AAA Fuel Gauge Report | July 23, 2012
(WASHINGTON, July 23, 2012) Today’s national average price for a gallon of regular self-serve gasoline is $3.47. Today’s price is seven cents more expensive than the price one week ago, four cents more expensive than one month ago and 14 cents more expensive than the recent low price on July 2. The national average remains 23 cents cheaper than one year ago and 47 cents below the year-to-date peak price of $3.94 on April 5.
Since the July 2 low, when retail prices averaged $3.33, the national average retail price has now increased for 20 of 21 consecutive days and has only declined for three days so far this month. This compares to July of last year when national prices rose 17 cents and increased for all but six days during the month.
Drivers in all states and the District of Columbia continue to pay more than $3 per gallon at the pump; however, for the first time since February 18 of this year, drivers in only one state (Hawaii – $4.16) are paying an average price of more than $4 per gallon. The cheapest gasoline in the country continues to be in South Carolina, where drivers are paying an average of $3.16. The most expensive gas in the continental U.S. is in Connecticut, which has a state average of $3.81 and last week passed California ($3.78) to take over this unwelcome distinction. The last time that Connecticut drivers had previously paid more at the pump than those in California was on February 9.
Retail gasoline prices have continued to rise as global crude oil prices have increased over the last month. After West Texas Intermediate (WTI) futures settled at a recent low of $77.69 on June 28, the price last Thursday (just three weeks later) closed above $90 per barrel for the first time since the end of May. Last week’s increase in crude prices was driven by returning supply worries surrounding geopolitical tensions in the Middle East and a shifting focus from the bearish global economic news and the associated demand concerns that dominated the market’s attention and pressured prices lower from April through June of this year.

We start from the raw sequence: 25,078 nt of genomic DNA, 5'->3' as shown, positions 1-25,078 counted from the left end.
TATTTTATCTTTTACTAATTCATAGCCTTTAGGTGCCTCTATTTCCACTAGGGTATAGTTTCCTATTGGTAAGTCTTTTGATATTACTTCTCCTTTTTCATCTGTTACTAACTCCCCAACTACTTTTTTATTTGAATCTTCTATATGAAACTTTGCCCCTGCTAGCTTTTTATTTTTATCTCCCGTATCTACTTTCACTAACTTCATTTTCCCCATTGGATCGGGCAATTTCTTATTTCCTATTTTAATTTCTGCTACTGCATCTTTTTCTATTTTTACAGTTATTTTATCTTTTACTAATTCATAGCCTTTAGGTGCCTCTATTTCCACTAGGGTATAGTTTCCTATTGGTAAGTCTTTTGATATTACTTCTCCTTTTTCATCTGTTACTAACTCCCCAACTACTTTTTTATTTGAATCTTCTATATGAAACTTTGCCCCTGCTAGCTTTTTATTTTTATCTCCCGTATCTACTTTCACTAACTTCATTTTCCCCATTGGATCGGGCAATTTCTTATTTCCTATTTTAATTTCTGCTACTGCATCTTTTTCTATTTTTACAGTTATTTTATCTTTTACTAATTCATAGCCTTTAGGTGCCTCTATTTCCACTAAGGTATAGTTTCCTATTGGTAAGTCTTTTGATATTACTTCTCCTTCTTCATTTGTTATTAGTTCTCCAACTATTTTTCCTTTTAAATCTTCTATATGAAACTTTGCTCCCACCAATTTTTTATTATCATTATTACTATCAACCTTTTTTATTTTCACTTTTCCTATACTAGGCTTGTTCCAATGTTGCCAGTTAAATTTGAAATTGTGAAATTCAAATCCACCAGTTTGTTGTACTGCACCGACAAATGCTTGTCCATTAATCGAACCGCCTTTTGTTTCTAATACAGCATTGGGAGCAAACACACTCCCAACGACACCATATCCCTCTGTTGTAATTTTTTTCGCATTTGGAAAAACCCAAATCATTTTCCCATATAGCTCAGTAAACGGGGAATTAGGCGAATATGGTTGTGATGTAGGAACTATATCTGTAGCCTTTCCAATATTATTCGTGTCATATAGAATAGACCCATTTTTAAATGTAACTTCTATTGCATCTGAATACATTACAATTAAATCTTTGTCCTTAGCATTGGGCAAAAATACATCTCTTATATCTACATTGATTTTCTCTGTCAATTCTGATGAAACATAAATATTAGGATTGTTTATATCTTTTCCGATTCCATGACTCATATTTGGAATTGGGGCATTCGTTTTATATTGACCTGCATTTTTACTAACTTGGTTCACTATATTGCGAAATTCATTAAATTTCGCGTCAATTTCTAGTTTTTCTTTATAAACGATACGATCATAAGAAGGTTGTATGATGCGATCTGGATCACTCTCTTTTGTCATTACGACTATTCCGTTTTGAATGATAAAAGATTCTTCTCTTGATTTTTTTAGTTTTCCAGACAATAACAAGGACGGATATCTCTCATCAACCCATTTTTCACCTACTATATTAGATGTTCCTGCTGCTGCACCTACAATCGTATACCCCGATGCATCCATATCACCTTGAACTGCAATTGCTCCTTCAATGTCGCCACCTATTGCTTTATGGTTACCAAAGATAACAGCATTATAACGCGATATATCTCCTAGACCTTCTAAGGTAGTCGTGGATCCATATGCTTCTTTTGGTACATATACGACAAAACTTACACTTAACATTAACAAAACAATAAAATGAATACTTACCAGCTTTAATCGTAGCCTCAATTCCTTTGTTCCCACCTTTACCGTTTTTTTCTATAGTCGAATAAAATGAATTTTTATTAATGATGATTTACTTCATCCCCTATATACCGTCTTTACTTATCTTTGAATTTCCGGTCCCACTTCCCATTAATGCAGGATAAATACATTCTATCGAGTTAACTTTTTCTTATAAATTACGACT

Geopolitical tensions with Iran saw oil prices increase dramatically earlier this spring as markets priced in the “risk premium” associated with that country’s threats to shutdown the Strait of Hormuz, through which one-third of global seaborne oil passes. Global oil prices declined as tensions eased this spring, but escalating saber-rattling in recent weeks has pressured global oil prices higher again. While Syria is not a major oil producing nation, continued violence and unrest in that country has also contributed to concerns of oil supply instability in the region. Should Syrian unrest spread to major oil producing countries nearby, there would be concern of the potential impact on global oil supply.
This week began with another shift in the market, as global economic worries returned to the forefront following bearish news out of China and renewed euro zone debt crisis concerns. Additionally, geopolitical tensions that were front-and-center last week eased following comments by an Iranian naval commander that Iran had no plans to shut the Strait of Hormuz.
Advisors to the Chinese Central Bank predicted additional economic contraction in the third quarter of this year for the Chinese economy. This would follow a reported second quarter growth in gross domestic product (GDP) of only 7.6 percent — the lowest number in three years. In the euro zone, Spanish debt concerns weighed on the continent as speculation began that Spain might soon require a bailout. Weaker global economies would be expected to consume less crude oil, which puts downward pressure on prices. Additionally, because oil futures are traded in U.S. dollars, as the dollar strengthens against foreign currencies, as was the case today, these futures become relatively more expensive to purchase and are a less attractive investment.
At the close of today’s formal trading on the NYMEX the price for WTI crude oil had decreased $3.69 to settle at $88.14 per barrel.
The above information is intended to provide perspective on fuel prices to AAA club spokespersons in speaking to the news media or in preparing news releases. If you have questions about any information contained in this document, please contact Michael Green at (202) 942-2082.